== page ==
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The advantages and disadvantages of strategic management

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Introduction

This article is designed to provide you with a realistic understanding of some of the advantages and disadvantages of implementing a strategic management system.

Strategic Management vs. Strategic Planning

I have deliberately used the words strategic management and NOT strategic planning. Webster's defines planning as "a proposed or intended course of action, or a formulated scheme setting out stages of procedure". Oxford defines planning as a "formulated or organized method by which a thing is to be done". Yet, when we think of management we tend to think of a systems approach to the optimization of the organization.

Strategic planning still has the connotation of a process that is discrete, separate, and independent from the business of an organization. While strategic management connotes the planning, implementation, evaluation, on-going maintenance, and adjustment of the organization's strategy. Because I believe that strategic management is an integral aspect of an organization's business and not just a once per every three-year retreat, I have used the term strategic management throughout this article.

The Advantages of Strategic Management

Discharges Board Responsibility

The first reason that most organizations state for having a strategic management process is that it discharges the responsibility of the Board of Directors.

Forces An Objective Assessment

Strategic management provides a discipline that enables the board and senior management to actually take a step back from the day-to-day business to think about the future of the organization. Without this discipline, the organization can become solely consumed with working through the next issue or problem without consideration of the larger picture.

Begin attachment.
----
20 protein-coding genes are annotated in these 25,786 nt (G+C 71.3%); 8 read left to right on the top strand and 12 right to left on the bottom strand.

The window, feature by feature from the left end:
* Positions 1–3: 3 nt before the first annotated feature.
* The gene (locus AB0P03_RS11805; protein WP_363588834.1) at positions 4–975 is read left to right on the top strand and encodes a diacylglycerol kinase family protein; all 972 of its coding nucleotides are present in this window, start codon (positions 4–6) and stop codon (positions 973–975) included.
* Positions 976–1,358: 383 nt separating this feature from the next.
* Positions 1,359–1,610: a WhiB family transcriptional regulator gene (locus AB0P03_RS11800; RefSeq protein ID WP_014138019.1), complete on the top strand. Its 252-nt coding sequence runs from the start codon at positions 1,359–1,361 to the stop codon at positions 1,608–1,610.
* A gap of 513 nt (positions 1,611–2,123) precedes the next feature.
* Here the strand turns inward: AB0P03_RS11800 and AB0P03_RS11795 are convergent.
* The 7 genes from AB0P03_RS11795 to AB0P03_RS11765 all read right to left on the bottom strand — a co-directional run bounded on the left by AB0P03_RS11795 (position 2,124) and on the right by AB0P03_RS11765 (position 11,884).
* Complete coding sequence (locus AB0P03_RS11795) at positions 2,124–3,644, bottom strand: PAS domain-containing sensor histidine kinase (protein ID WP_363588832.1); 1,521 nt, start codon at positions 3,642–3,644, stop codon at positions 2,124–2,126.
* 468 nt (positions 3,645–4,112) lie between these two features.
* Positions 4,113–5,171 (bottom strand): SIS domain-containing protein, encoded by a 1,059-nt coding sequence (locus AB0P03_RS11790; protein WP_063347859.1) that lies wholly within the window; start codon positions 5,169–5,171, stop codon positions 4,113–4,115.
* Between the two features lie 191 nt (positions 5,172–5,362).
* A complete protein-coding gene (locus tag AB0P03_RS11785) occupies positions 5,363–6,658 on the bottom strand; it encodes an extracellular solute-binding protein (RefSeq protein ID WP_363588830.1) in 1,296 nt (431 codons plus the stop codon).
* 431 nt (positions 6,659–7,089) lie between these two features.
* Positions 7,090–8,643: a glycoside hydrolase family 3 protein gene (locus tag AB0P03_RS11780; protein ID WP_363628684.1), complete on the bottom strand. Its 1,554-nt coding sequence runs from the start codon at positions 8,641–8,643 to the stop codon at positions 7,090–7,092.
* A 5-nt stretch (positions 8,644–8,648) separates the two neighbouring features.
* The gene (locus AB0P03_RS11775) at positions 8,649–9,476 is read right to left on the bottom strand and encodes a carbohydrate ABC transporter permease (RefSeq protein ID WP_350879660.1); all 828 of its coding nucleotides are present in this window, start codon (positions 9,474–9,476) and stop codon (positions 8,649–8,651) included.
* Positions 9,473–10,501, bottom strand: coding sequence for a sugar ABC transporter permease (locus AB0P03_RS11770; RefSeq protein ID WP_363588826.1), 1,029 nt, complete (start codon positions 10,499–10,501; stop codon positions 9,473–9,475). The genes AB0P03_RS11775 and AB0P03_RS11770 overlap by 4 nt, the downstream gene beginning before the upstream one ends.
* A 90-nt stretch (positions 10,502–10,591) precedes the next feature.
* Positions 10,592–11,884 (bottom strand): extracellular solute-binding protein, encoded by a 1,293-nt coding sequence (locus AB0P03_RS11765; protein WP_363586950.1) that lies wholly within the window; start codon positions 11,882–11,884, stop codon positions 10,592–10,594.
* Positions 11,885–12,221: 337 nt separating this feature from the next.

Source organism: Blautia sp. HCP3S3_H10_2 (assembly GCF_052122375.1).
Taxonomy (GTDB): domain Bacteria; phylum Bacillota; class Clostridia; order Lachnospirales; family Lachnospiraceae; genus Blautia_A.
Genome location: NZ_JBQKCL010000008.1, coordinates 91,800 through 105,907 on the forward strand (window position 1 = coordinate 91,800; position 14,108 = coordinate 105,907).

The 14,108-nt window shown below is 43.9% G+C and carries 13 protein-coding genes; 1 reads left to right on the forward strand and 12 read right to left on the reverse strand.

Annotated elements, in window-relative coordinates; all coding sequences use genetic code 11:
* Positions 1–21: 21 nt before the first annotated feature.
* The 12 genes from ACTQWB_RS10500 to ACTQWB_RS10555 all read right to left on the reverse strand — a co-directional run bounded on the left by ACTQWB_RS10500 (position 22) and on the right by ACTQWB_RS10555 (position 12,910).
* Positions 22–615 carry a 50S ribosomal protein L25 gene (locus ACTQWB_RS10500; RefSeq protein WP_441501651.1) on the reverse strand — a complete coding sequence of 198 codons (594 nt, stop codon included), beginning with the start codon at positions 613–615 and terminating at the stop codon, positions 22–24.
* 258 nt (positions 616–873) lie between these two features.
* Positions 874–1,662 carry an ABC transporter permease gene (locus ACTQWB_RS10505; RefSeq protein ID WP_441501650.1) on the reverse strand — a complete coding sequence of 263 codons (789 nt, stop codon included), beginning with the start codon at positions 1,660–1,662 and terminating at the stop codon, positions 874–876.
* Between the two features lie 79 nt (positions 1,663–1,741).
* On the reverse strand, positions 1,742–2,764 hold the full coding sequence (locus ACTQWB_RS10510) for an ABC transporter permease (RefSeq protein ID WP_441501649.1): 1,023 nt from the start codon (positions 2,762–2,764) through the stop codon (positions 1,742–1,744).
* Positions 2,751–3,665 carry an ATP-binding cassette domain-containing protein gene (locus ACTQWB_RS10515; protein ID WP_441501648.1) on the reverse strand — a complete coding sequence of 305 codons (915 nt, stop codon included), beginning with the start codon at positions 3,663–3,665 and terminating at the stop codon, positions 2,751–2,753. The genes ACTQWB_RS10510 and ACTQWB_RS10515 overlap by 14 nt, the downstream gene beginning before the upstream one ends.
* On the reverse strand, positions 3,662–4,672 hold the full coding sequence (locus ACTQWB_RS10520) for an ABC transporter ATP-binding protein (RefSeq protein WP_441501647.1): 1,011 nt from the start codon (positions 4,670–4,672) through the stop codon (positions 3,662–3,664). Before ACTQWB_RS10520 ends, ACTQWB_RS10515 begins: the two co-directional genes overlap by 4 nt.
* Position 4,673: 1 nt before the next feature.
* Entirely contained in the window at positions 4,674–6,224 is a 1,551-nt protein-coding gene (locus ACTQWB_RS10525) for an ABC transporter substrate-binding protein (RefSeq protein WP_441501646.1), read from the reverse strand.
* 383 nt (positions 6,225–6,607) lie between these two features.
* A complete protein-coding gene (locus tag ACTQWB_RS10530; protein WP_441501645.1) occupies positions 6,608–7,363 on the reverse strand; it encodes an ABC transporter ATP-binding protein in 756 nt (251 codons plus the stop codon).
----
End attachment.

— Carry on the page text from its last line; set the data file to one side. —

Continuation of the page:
Provides a Framework For Decision-Making

Strategy provides a framework within which all staff can make day-to-day operational decisions and understand that those decisions are all moving the organization in a single direction. It is not possible (nor realistic or appropriate) for the board to know all the decisions the executive director will have to make, nor is it possible (nor realistic or practical) for the executive director to know all the decisions the staff will make. Strategy provides a vision of the future, confirms the purpose and values of an organization, sets objectives, clarifies threats and opportunities, determines methods to leverage strengths, and mitigate weaknesses (at a minimum). As such, it sets a framework and clear boundaries within which decisions can be made. The cumulative effect of these decisions (which can add up to thousands over the year) can have a significant impact on the success of the organization. Providing a framework within which the executive director and staff can make these decisions helps them better focus their efforts on those things that will best support the organization's success.